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Diodes

Diodes

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Published by mariauxilium
Description on a few diodes, Photod-diode, pin
Description on a few diodes, Photod-diode, pin

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Published by: mariauxilium on Sep 13, 2009
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07/03/2013

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1. Photodiodes
1.1 Introduction
Photodiodes are semiconductor light sensors that generate a current or voltage whenthe P-N junction in the semiconductor is illuminated by light.Photodiodes incorporate a
 P 
and an
 N 
type layer. The system has the electrical characteristicsof a rectifier. Radiation directed in the vicinity of the PN junction cause a flow of current.Photodiodes are very useful for applications where space is restricted. The effective area of a photodiode is about 0.2
mm
2
and it has a pinhead of a diameter of 0.5
mm
.
1
 The
 P 
-layer material at the active surface and the
 N 
-layer material at the substrateform a
 PN 
junction which operates as a photoelectric converter. The usual
 P 
-layer for a
Si
 photodiode is formed by the selective diffusion of boron, to a thickness of approximately 1µm or less and the neutral region at the junction between the
 P 
and
 N 
layers is known as thedepletion layer.By controlling the thickness of the outer 
 P 
-layer, substrate
 N 
-layer and bottom
 N 
+
-layer as well as the doping concentration, the spectral response and frequency response can be controlled.When a reverse-biased
 p-n
junction diode is illuminated with light, extra electron-hole pairs are generated in
 p
and
n
regions. As a result, the minority carrier concentration changessignificantly but the majority carrier concentration does not change much. The generatedminority carriers increase the reverse current. The diode current is found to vary almostlinearly with the light flux. The diodes so operated are referred to as
 photo diodes
. Thesediodes are used in fast reading of tapes and film sound tracks, light-operated switches, andlight-detection systems.Photodiodes made from gallium arsenide are preferable to silicon photodiodes.Because silicon is an indirect-gap semiconductor, the photon absorption init requires theassistance of phonons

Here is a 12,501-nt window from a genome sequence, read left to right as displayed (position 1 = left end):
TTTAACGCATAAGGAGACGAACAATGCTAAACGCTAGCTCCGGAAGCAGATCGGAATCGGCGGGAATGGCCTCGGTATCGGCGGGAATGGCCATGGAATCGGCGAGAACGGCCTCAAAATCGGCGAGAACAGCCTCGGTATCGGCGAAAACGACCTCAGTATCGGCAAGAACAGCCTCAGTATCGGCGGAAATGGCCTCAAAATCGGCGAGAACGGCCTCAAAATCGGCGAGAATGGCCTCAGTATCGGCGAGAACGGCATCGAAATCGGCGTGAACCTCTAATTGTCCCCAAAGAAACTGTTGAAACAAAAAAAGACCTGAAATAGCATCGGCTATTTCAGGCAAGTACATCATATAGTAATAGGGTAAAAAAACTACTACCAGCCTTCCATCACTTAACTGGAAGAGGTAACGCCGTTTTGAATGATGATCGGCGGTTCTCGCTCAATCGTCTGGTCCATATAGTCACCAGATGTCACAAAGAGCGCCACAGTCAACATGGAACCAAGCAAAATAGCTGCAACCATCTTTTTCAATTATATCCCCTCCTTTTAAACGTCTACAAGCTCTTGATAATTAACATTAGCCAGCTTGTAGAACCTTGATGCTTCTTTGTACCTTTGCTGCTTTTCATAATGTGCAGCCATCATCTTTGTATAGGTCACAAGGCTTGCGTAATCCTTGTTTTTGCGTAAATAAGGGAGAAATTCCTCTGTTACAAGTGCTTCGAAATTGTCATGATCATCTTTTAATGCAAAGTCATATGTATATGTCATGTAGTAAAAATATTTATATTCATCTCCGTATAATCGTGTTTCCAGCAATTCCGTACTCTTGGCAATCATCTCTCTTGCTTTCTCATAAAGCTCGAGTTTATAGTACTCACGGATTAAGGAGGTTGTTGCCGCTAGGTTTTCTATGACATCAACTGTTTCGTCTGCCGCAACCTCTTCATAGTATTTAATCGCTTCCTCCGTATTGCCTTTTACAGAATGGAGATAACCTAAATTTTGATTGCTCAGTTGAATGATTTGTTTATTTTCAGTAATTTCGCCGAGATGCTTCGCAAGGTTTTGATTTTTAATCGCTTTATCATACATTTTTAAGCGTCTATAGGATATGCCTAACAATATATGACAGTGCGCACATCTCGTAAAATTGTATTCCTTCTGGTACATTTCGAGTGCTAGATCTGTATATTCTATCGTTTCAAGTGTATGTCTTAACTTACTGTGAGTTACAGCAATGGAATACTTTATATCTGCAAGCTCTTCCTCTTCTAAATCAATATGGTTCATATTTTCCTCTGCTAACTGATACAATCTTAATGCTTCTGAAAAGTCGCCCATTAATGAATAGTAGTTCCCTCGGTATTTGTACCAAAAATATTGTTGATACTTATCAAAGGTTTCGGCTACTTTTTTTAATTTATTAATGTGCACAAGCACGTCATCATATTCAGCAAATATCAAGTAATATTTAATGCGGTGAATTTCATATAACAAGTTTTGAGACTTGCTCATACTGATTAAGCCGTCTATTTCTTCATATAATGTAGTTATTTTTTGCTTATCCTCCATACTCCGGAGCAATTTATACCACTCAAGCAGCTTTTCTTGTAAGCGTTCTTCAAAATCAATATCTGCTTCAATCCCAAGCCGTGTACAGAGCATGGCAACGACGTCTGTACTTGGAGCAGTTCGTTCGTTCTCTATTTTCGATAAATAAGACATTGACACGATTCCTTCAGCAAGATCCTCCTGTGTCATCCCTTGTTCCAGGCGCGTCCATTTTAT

2
to create electron-hole pairs. Gallium arsenide, on the other hand, is adirect-gap semiconductor, and so can absorb photons without phonons. Hence, GaAs photodiodes have greater speed of operation, and are more sensitive to the intensity of theincident light than
Si
photodiodes.
3
 
1.2 Photodiode Types
a) PN Photodiode b) PIN Photodiodec) Schottky Type Photodioded) APD (Avalanche Photodiode)All of these types provide the following features and are widely used for the detectionof the intensity, position, color and presence of light.
1.3 Principle of Operation
When light strikes a photodiode, the electron within the crystal structure becomesstimulated. If the light energy is greater than the band gap energy
 Eg 
, the electrons are pulled
1
A.K. Sawhney,
 A Course in Electrical and Electronic Measurements and Instrumentation
, (Delhi: Dhanpat Raiand Co, 2008) p 718.
2
Phonons are aquantum mechanicalversion of a special type of vibrationalmotion, known asnormal modesin classical mechanics,in which each part of a lattice oscillates with the samefrequency.
3
D. Chattopadhyay and P.C. Rakshit,
 Electronics: Fundamentals and Applications
, (New Delhi: New AgeInternational Limited, 2008) p 77.
 
Circuit Diagram of a Photodiode
up into the conduction band, leaving holes in their place in the valence band. These electron-hole pairs occur throughout the